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Rajapaksa's alternative reality

The Sri Lankan government is  apparently abandoning the garment sector if press reports over the weekend are to be believed. Given that the EU has withdrawn its GSP+ concession and the US is investigating its version of GSP, this is perhaps just the government accepting that garments are going to be hard to sell if the country's human rights record is not improved.

But given that garments remain Sri Lanka's top export earner President Rajapaksa’s address to the United Nations General Assembly in New York was a telling glimpse at his take on the current situation in Sri Lanka. His is a vision that bears little resemblance to the reality. Yet, whilst UN delegates walked out in protest against the Iranian president’s controversial remarks, describing them as 'delusional', acknowledgment that the Sri Lankan president’s remarks are equally so was not as forthcoming.

Sri Lanka has for too long hidden its true colours. Despite decades of state sponsored pogroms and ethnic discrimination, it is only relatively recently that the hard-line Sinhala nationalism that rules the country is being noticed; its rhetoric of regular elections, foreign trade and recovering from terrorism cannot overcome the realities of institutional discrimination and the allegations of deliberate targeting of civilians.

“The entire focus of  our nation is now on building a last peace, healing wounds, ensuring prosperity and guaranteeing the rights of the whole nation to live in harmony” President Rajapakse proclaimed to the world. Yet, since the end of the conflict last year, the citizens of Sri Lanka and the international community have not seen any evidence of this – in fact they have seen the opposite.

President Rajapaksa has created a dictatorial police state, governed by those he wishes to appoint – primarily his family. The recent passing of the 18th amendment to the Sri Lankan constitution is the jewel in his crown.  The violation of human rights, which was the norm amongst the Tamil population, is now being seen enacted against the Sinhala masses. The police and military are free to arbitrarily arrest, indefinitely detain with out charge and kill without impunity.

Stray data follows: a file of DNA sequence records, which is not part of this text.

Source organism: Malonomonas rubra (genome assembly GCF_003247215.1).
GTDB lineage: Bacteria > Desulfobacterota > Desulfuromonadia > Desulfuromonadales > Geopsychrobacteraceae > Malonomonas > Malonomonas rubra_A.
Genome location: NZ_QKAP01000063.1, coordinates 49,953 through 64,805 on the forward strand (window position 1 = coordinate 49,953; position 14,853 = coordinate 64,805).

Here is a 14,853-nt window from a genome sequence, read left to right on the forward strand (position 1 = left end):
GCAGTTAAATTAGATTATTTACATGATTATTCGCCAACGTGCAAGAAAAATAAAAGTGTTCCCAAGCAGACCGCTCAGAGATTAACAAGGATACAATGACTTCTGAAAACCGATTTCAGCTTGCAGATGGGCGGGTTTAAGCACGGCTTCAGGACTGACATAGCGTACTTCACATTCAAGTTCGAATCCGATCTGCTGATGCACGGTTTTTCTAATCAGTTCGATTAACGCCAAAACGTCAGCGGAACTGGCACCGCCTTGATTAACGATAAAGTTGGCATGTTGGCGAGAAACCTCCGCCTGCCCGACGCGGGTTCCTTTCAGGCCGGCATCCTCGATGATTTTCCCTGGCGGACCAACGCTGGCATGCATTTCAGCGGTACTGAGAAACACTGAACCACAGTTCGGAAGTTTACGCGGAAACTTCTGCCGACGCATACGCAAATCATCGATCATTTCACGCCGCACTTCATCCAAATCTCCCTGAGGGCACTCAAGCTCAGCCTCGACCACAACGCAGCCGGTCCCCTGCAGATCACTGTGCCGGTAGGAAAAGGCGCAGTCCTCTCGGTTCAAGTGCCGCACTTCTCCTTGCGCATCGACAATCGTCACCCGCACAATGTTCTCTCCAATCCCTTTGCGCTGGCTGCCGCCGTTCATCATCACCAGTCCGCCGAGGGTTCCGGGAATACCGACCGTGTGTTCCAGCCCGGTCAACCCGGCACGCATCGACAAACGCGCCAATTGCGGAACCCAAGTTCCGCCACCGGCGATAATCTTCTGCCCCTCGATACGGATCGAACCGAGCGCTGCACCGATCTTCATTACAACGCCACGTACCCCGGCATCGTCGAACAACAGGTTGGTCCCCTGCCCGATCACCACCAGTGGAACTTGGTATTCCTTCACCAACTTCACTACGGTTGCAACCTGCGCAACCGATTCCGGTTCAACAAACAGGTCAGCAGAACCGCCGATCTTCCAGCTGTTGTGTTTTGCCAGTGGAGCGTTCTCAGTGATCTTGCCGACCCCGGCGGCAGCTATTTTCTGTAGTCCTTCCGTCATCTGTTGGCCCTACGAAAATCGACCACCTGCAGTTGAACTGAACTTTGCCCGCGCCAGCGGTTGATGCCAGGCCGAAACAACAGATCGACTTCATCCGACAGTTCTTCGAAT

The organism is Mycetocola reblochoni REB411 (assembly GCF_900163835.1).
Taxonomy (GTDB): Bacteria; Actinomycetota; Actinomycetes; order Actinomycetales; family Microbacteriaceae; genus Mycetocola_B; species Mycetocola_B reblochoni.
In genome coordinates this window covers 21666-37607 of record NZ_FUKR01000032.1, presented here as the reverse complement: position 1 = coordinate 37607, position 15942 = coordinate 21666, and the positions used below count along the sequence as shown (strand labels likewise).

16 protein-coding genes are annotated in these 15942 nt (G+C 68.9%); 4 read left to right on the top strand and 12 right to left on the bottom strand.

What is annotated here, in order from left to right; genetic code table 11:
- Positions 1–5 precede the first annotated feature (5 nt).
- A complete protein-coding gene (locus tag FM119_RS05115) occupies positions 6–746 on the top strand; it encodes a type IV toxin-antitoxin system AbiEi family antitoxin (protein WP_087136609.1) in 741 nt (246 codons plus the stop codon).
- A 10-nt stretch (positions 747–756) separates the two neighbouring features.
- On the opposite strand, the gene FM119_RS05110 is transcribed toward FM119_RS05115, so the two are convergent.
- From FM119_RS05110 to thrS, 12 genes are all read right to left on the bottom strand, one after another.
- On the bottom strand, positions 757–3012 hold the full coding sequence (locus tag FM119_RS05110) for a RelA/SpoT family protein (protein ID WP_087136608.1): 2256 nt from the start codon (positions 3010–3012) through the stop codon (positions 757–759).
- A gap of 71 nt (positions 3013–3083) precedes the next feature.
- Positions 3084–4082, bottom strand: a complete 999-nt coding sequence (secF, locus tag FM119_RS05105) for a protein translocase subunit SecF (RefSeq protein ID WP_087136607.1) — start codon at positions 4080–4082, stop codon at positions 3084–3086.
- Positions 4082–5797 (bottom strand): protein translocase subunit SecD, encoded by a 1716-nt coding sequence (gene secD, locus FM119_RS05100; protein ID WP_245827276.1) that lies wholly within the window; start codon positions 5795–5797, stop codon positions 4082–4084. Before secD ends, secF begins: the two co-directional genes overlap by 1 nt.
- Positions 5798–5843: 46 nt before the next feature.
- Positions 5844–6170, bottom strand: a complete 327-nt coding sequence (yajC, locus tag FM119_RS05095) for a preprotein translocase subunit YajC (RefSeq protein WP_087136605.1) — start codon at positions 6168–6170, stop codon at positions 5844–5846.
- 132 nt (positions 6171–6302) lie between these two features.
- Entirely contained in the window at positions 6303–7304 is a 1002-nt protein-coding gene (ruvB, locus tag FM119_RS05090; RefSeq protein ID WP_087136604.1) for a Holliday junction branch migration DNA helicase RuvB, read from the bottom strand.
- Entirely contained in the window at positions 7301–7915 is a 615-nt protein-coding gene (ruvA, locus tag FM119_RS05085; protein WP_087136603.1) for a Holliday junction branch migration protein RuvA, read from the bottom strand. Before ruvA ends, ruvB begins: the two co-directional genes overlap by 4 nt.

Well over a year after the war, 10,000 Tamil young men and women are detained with no charge against them and no access to international NGOs or indeed their families. Speaking out against the state is a crime one pays for with their life. Rajapaksa stated that he wanted the results of his decisions to be ‘evaluated objectively’, yet the media is constantly harassed, and he has on numerous occasions barred publication of international criticism including prohibiting the distribution of the Economist; as well as most recently barring the BBC from the LLRC.

Rajapaksa talks of healing but his actions have done nothing but rub salt into the wounds of the Tamil population. The Sri Lankan state’s ostentatious victory parade was held as 300,000 Tamils remained imprisoned in camps that lacked basic necessities. As the state has built houses for its military, tens of thousands of IDPs remain destitute and dependent of foreign NGOs, which are finding it increasingly hard to operate within the stifling state regulations. Destroying the graves of Tamil men and women, replacing Tamil place-names with Sinhala ones and erecting Buddhist temples over the rubble of Tamil places of worship is not the work of someone who respects the rights and identity of a nation.

Rajapaksa’s greatest delusion is the belief that he is building a lasting peace. An independent investigation into alleged war crimes during the recent past, followed by fair justice to those who perpetrated the crimes, forms the foundation of any future peace. Yet till now he has done everything within his power to ensure this does not occur.

That said, in a shameless act of duplicity, it appears he has changed his tune. Having called the UN war crimes panel as an infringement on Sri Lankan sovereignty, prevented the issuing of visas for UN panel members and supporting the seize of the UN office, he told the UN general assembly that he believes that the countries must ‘work together’ to ‘constructively counsel each other’ and the UN forms the ‘bedrock of this interaction’. He is opening is arms to the international community, after punching them in the face. Perhaps the UN should seize the moment.